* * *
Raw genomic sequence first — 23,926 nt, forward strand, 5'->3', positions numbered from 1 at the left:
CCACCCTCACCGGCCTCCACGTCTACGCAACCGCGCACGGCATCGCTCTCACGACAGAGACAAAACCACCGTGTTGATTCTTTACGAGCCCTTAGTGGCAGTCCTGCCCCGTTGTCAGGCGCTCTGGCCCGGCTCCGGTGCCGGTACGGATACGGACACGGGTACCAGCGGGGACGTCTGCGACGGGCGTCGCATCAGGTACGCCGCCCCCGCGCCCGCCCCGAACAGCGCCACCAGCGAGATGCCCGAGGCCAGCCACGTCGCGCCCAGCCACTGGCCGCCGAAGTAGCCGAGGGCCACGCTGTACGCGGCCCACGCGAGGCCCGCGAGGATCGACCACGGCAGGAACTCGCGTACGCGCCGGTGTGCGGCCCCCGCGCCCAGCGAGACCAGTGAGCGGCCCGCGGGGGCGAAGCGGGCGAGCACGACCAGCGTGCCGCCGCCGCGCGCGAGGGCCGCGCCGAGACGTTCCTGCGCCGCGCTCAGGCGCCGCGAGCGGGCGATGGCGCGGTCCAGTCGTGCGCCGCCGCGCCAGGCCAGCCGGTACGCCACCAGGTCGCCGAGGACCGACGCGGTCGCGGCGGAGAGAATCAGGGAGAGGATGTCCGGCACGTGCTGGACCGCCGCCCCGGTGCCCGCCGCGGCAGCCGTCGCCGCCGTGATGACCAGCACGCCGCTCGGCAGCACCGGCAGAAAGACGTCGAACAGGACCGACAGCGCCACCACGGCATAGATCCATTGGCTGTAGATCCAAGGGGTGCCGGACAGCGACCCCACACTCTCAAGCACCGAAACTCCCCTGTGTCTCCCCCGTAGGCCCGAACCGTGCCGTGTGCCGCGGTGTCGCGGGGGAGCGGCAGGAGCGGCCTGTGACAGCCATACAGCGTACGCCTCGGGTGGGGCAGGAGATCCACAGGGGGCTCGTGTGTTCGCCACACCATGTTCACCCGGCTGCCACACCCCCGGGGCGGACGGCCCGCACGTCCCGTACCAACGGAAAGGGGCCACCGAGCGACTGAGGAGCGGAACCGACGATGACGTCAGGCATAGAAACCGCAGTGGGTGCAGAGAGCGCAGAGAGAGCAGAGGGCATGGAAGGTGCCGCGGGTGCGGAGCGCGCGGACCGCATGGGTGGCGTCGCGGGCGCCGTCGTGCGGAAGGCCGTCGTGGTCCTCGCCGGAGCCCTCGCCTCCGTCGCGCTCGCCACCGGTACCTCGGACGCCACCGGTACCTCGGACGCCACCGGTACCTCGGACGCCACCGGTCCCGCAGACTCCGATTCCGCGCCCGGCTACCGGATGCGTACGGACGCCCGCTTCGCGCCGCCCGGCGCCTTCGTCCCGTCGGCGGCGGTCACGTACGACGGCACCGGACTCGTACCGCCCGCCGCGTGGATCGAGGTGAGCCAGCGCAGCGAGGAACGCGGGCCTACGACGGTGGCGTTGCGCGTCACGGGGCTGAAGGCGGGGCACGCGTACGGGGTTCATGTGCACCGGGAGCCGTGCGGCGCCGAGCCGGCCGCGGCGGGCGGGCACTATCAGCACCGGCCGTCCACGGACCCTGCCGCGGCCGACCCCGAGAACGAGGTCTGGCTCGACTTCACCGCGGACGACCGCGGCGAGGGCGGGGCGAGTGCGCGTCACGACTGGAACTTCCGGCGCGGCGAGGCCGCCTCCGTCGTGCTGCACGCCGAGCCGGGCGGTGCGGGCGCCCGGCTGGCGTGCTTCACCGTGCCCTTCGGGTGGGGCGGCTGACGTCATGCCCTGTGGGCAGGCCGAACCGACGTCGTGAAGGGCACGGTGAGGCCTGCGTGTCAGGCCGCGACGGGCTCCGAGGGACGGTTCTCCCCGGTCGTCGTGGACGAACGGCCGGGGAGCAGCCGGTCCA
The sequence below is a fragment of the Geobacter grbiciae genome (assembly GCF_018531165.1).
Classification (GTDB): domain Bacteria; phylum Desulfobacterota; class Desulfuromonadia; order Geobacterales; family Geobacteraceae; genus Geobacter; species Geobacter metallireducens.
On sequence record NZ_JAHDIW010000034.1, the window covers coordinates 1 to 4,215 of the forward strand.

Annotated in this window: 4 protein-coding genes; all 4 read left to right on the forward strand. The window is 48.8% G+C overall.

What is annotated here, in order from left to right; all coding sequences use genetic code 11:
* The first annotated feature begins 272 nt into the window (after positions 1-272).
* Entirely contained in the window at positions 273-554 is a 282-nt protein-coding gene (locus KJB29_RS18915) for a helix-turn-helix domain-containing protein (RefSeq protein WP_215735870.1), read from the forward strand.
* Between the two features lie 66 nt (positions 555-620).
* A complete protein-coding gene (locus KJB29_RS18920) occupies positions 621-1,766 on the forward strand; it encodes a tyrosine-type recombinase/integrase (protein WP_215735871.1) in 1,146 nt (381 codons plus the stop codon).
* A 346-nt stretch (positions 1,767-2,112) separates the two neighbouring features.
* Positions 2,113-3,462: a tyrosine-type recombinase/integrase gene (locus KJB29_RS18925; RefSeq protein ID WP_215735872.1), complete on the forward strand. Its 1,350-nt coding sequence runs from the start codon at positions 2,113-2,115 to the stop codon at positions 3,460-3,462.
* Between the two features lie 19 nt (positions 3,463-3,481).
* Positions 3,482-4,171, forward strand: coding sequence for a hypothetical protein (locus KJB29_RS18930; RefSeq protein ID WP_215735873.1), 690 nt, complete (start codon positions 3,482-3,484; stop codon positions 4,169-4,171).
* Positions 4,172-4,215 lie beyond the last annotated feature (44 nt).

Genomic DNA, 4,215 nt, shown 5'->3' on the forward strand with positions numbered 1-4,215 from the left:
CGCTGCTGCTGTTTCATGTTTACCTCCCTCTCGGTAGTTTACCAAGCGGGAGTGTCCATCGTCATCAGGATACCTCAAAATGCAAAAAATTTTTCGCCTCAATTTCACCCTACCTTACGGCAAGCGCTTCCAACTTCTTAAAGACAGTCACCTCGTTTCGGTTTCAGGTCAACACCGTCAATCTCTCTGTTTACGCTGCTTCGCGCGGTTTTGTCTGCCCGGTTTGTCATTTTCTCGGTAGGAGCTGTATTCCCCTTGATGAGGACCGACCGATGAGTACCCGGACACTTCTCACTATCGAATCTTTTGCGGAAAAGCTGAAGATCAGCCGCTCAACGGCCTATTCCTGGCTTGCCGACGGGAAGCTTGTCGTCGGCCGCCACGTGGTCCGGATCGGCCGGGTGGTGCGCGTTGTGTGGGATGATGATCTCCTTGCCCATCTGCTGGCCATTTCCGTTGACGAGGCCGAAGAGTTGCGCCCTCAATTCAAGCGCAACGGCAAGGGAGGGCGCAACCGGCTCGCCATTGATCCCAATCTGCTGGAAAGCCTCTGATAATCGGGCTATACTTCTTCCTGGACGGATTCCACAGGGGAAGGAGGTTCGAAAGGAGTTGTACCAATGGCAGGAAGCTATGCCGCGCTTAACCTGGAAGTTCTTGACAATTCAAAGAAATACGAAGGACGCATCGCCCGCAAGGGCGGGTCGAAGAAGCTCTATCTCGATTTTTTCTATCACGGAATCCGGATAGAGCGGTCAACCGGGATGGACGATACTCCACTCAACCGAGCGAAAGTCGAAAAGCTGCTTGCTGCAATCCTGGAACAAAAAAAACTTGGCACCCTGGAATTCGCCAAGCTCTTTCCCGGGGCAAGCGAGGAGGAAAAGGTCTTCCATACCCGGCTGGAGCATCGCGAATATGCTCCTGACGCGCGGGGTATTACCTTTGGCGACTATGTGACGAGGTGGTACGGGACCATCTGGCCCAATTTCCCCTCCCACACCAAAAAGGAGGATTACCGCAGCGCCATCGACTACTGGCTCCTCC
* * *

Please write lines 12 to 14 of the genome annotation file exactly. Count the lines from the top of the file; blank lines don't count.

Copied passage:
* A 346-nt stretch (positions 1,767-2,112) separates the two neighbouring features.
* Positions 2,113-3,462: a tyrosine-type recombinase/integrase gene (locus KJB29_RS18925; RefSeq protein ID WP_215735872.1), complete on the forward strand. Its 1,350-nt coding sequence runs from the start codon at positions 2,113-2,115 to the stop codon at positions 3,460-3,462.
* Between the two features lie 19 nt (positions 3,463-3,481).